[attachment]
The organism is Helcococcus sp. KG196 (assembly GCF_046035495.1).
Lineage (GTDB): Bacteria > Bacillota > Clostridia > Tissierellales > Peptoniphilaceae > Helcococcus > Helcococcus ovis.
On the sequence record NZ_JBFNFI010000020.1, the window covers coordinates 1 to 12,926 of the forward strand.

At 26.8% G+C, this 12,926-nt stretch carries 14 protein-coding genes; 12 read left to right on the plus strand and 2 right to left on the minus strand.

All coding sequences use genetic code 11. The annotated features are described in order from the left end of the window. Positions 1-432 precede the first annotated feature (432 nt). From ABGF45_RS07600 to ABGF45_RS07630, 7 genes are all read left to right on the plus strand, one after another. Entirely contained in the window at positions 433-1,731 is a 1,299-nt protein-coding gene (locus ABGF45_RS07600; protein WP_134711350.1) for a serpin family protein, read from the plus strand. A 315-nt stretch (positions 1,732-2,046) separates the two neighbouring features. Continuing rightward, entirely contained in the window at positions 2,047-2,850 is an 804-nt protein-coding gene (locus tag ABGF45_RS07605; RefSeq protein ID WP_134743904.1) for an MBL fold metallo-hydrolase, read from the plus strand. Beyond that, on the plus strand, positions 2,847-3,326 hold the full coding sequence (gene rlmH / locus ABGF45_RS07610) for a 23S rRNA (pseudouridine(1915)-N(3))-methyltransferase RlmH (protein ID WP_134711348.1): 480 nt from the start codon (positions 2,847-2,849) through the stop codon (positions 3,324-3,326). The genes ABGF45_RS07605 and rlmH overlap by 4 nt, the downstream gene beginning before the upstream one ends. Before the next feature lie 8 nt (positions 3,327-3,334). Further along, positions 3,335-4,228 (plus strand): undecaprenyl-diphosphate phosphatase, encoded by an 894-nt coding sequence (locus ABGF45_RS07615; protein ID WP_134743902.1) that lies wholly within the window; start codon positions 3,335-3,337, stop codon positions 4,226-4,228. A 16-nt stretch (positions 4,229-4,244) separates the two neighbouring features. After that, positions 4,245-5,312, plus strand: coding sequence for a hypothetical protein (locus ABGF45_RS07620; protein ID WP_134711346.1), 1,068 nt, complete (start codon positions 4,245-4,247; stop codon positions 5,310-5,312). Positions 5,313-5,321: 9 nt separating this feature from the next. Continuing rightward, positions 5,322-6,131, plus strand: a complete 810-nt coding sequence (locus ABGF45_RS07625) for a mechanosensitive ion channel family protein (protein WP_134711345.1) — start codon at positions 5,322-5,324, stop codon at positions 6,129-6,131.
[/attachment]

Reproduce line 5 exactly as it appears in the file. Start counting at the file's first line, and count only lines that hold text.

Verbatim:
All coding sequences use genetic code 11. The annotated features are described in order from the left end of the window. Positions 1-432 precede the first annotated feature (432 nt). From ABGF45_RS07600 to ABGF45_RS07630, 7 genes are all read left to right on the plus strand, one after another. Entirely contained in the window at positions 433-1,731 is a 1,299-nt protein-coding gene (locus ABGF45_RS07600; protein WP_134711350.1) for a serpin family protein, read from the plus strand. A 315-nt stretch (positions 1,732-2,046) separates the two neighbouring features. Continuing rightward, entirely contained in the window at positions 2,047-2,850 is an 804-nt protein-coding gene (locus tag ABGF45_RS07605; RefSeq protein ID WP_134743904.1) for an MBL fold metallo-hydrolase, read from the plus strand. Beyond that, on the plus strand, positions 2,847-3,326 hold the full coding sequence (gene rlmH / locus ABGF45_RS07610) for a 23S rRNA (pseudouridine(1915)-N(3))-methyltransferase RlmH (protein ID WP_134711348.1): 480 nt from the start codon (positions 2,847-2,849) through the stop codon (positions 3,324-3,326). The genes ABGF45_RS07605 and rlmH overlap by 4 nt, the downstream gene beginning before the upstream one ends. Before the next feature lie 8 nt (positions 3,327-3,334). Further along, positions 3,335-4,228 (plus strand): undecaprenyl-diphosphate phosphatase, encoded by an 894-nt coding sequence (locus ABGF45_RS07615; protein ID WP_134743902.1) that lies wholly within the window; start codon positions 3,335-3,337, stop codon positions 4,226-4,228. A 16-nt stretch (positions 4,229-4,244) separates the two neighbouring features. After that, positions 4,245-5,312, plus strand: coding sequence for a hypothetical protein (locus ABGF45_RS07620; protein ID WP_134711346.1), 1,068 nt, complete (start codon positions 4,245-4,247; stop codon positions 5,310-5,312). Positions 5,313-5,321: 9 nt separating this feature from the next. Continuing rightward, positions 5,322-6,131, plus strand: a complete 810-nt coding sequence (locus ABGF45_RS07625) for a mechanosensitive ion channel family protein (protein WP_134711345.1) — start codon at positions 5,322-5,324, stop codon at positions 6,129-6,131.